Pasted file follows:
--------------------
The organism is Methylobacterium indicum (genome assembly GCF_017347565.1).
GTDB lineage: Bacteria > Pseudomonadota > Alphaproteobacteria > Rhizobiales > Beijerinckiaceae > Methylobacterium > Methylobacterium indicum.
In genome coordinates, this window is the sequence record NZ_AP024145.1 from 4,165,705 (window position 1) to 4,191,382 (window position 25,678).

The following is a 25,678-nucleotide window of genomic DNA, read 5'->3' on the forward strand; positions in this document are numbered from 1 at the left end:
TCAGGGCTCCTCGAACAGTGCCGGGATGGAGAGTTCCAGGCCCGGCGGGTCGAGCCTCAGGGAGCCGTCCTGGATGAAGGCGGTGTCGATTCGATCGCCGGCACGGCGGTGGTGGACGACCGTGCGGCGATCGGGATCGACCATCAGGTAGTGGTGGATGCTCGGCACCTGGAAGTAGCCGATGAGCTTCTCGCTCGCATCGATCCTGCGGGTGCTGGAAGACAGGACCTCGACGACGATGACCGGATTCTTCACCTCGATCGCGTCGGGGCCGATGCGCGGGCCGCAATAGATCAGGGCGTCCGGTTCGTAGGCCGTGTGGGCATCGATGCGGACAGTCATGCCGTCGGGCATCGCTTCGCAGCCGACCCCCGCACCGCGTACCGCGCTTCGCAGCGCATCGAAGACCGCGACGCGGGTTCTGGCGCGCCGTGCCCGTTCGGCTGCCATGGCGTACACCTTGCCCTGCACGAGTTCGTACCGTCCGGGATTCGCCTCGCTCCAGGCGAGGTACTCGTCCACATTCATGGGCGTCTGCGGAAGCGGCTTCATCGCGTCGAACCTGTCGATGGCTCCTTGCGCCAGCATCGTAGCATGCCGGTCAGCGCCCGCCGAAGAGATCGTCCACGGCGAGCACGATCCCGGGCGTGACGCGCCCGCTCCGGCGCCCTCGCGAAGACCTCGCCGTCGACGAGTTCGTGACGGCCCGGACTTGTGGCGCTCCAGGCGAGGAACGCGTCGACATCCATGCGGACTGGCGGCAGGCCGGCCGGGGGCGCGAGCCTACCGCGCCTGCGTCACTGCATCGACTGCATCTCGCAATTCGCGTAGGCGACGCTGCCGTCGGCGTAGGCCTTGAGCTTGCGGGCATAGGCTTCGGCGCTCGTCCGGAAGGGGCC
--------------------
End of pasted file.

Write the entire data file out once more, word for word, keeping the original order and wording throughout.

The organism is Methylobacterium indicum (genome assembly GCF_017347565.1).
GTDB lineage: Bacteria > Pseudomonadota > Alphaproteobacteria > Rhizobiales > Beijerinckiaceae > Methylobacterium > Methylobacterium indicum.
In genome coordinates, this window is the sequence record NZ_AP024145.1 from 4,165,705 (window position 1) to 4,191,382 (window position 25,678).

The following is a 25,678-nucleotide window of genomic DNA, read 5'->3' on the forward strand; positions in this document are numbered from 1 at the left end:
TCAGGGCTCCTCGAACAGTGCCGGGATGGAGAGTTCCAGGCCCGGCGGGTCGAGCCTCAGGGAGCCGTCCTGGATGAAGGCGGTGTCGATTCGATCGCCGGCACGGCGGTGGTGGACGACCGTGCGGCGATCGGGATCGACCATCAGGTAGTGGTGGATGCTCGGCACCTGGAAGTAGCCGATGAGCTTCTCGCTCGCATCGATCCTGCGGGTGCTGGAAGACAGGACCTCGACGACGATGACCGGATTCTTCACCTCGATCGCGTCGGGGCCGATGCGCGGGCCGCAATAGATCAGGGCGTCCGGTTCGTAGGCCGTGTGGGCATCGATGCGGACAGTCATGCCGTCGGGCATCGCTTCGCAGCCGACCCCCGCACCGCGTACCGCGCTTCGCAGCGCATCGAAGACCGCGACGCGGGTTCTGGCGCGCCGTGCCCGTTCGGCTGCCATGGCGTACACCTTGCCCTGCACGAGTTCGTACCGTCCGGGATTCGCCTCGCTCCAGGCGAGGTACTCGTCCACATTCATGGGCGTCTGCGGAAGCGGCTTCATCGCGTCGAACCTGTCGATGGCTCCTTGCGCCAGCATCGTAGCATGCCGGTCAGCGCCCGCCGAAGAGATCGTCCACGGCGAGCACGATCCCGGGCGTGACGCGCCCGCTCCGGCGCCCTCGCGAAGACCTCGCCGTCGACGAGTTCGTGACGGCCCGGACTTGTGGCGCTCCAGGCGAGGAACGCGTCGACATCCATGCGGACTGGCGGCAGGCCGGCCGGGGGCGCGAGCCTACCGCGCCTGCGTCACTGCATCGACTGCATCTCGCAATTCGCGTAGGCGACGCTGCCGTCGGCGTAGGCCTTGAGCTTGCGGGCATAGGCTTCGGCGCTCGTCCGGAAGGGGCC